The National Association of Insurance Commissioners' (NAIC) Life Insurance and Annuities Committee at its fall meeting formed a new working group to evaluate next steps on a model bulletin designed to help regulators deal with the practice of stranger-originated annuity transactions (STOA). The action follows a public hearing held by the NAIC in May to begin to gather information on what the organization describes as a relatively new phenomenon, identified in similar fashion to stranger-originated life insurance transactions, or STOLI.
The working group is seeking industry input in the model bulletin's language in the hopes of producing a complete action document,
New Jersey Banking and Insurance Commissioner Tom Considine and Iowa Deputy Commissioner Jim Mumford, who agreed to lead the working group effort during a public hearing at the NAIC's meeting, will assess industry comments and recommend changes to a proposed bulletin, according to an A.M. Best report.
STOA transactions take place between agents and/or investors and an individual who is offered a fee for the use of his or her identity as the “measuring life” on an investment-related annuity. This individual is typically a stranger to the agent or investor, and often in ill health and not expected to survive the first year of the policy. Often, notes the report, agents/investors find individuals meeting the criteria via newspaper advertisements or even by soliciting residents in nursing homes or hospice care.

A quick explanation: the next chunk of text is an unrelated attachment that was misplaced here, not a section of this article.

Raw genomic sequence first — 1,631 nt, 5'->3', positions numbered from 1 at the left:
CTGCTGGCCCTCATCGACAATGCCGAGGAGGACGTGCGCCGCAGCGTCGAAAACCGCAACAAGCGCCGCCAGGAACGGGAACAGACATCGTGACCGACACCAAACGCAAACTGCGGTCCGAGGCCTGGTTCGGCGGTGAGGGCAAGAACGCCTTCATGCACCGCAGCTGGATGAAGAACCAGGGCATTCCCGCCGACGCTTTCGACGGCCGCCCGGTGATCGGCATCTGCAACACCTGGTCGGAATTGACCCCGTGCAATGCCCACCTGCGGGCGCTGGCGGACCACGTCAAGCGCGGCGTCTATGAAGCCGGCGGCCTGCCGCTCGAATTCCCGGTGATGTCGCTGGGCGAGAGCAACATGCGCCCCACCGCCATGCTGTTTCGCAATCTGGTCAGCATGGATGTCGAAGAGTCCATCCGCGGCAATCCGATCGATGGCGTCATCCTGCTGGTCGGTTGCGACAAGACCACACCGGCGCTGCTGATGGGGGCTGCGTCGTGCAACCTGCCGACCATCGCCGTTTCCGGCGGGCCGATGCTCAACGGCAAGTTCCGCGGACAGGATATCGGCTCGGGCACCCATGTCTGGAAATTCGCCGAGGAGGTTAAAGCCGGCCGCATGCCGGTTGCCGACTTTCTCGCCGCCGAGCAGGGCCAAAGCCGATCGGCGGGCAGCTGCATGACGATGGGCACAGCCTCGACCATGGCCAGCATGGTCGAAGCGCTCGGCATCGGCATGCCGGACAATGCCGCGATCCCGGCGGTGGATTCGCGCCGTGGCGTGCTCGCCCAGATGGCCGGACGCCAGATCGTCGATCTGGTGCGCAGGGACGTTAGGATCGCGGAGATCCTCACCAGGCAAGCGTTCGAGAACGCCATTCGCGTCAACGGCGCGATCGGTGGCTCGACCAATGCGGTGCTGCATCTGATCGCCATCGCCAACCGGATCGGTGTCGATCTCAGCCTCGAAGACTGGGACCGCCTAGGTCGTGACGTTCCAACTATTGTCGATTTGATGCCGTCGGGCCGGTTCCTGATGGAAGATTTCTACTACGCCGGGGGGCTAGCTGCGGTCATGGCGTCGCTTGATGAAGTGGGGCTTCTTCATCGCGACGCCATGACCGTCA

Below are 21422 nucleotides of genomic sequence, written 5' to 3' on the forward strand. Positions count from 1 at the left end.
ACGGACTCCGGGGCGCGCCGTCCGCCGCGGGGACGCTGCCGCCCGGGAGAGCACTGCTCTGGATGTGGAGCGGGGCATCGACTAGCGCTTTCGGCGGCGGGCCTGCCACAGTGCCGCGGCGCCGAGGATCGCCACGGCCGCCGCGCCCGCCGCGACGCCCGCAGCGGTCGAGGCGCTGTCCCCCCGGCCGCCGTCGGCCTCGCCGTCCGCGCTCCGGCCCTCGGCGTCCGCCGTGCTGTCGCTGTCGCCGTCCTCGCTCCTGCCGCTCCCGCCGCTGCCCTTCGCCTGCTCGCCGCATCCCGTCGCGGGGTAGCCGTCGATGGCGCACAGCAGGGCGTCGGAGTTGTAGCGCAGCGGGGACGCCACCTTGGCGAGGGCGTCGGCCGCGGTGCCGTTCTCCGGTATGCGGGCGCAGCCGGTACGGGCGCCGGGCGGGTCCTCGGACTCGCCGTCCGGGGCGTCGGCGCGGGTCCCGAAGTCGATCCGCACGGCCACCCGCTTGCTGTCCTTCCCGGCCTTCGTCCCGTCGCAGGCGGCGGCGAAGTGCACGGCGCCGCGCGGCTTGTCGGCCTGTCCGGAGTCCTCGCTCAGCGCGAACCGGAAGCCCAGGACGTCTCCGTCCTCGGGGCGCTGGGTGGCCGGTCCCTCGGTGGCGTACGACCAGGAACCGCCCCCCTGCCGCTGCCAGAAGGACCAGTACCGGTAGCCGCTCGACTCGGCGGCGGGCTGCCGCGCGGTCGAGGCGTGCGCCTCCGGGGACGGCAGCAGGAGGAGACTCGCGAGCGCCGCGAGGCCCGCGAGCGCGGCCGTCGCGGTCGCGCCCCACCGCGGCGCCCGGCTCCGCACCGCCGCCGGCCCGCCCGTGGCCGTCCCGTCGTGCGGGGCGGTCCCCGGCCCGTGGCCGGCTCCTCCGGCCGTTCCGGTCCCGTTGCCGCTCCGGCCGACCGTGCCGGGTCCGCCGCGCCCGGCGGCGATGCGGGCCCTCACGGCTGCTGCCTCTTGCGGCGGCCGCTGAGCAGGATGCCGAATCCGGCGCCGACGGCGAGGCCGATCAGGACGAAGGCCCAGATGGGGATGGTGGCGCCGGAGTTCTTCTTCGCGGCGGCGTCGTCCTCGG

The agent/investor completes the annuity transaction, including specific conditions such as a guaranteed minimum death benefit. To avoid being caught, the agent/investor often ensures that the dollar amount of the annuity will fall below particular underwriting guidelines. Further, the agent names a trust or organization as beneficiary in order to hide the true identity of those who would benefit from the claimant’s death.
The NAIC bulletin urges insurers to conduct due diligence with detection methods, specific questions to identify fraud and other steps.
A handful of insurance and investment organizations commented on the proposed bulletin, mostly offering technical amendments, notes the A.M. Best report, which added that insurers expressed strong interest in curbing what they see as a small, but emerging form of fraud.
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